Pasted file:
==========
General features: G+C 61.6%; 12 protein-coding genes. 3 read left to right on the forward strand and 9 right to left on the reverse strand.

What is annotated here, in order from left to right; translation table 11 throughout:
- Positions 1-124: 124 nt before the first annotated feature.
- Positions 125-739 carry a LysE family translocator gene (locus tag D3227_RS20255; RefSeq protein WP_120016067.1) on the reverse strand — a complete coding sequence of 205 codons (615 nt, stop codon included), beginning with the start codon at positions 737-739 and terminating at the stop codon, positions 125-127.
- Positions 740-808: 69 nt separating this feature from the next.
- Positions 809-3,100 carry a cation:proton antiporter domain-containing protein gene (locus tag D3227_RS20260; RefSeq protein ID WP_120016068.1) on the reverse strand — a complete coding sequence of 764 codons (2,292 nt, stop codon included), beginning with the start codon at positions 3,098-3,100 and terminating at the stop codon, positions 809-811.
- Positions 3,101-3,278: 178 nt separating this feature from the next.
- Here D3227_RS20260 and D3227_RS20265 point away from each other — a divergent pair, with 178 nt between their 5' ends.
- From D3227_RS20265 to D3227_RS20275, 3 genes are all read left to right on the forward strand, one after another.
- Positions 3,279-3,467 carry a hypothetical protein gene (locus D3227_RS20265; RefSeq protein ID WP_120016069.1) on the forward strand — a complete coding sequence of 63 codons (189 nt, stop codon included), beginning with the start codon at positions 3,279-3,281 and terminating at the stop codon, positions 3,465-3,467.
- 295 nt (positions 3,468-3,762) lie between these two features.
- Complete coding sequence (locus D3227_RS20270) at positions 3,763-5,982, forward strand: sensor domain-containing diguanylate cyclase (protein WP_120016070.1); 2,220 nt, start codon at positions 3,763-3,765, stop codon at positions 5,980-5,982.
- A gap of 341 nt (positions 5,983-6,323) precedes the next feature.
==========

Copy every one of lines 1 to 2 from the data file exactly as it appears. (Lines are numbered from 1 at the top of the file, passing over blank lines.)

General features: G+C 61.6%; 12 protein-coding genes. 3 read left to right on the forward strand and 9 right to left on the reverse strand.

What is annotated here, in order from left to right; translation table 11 throughout: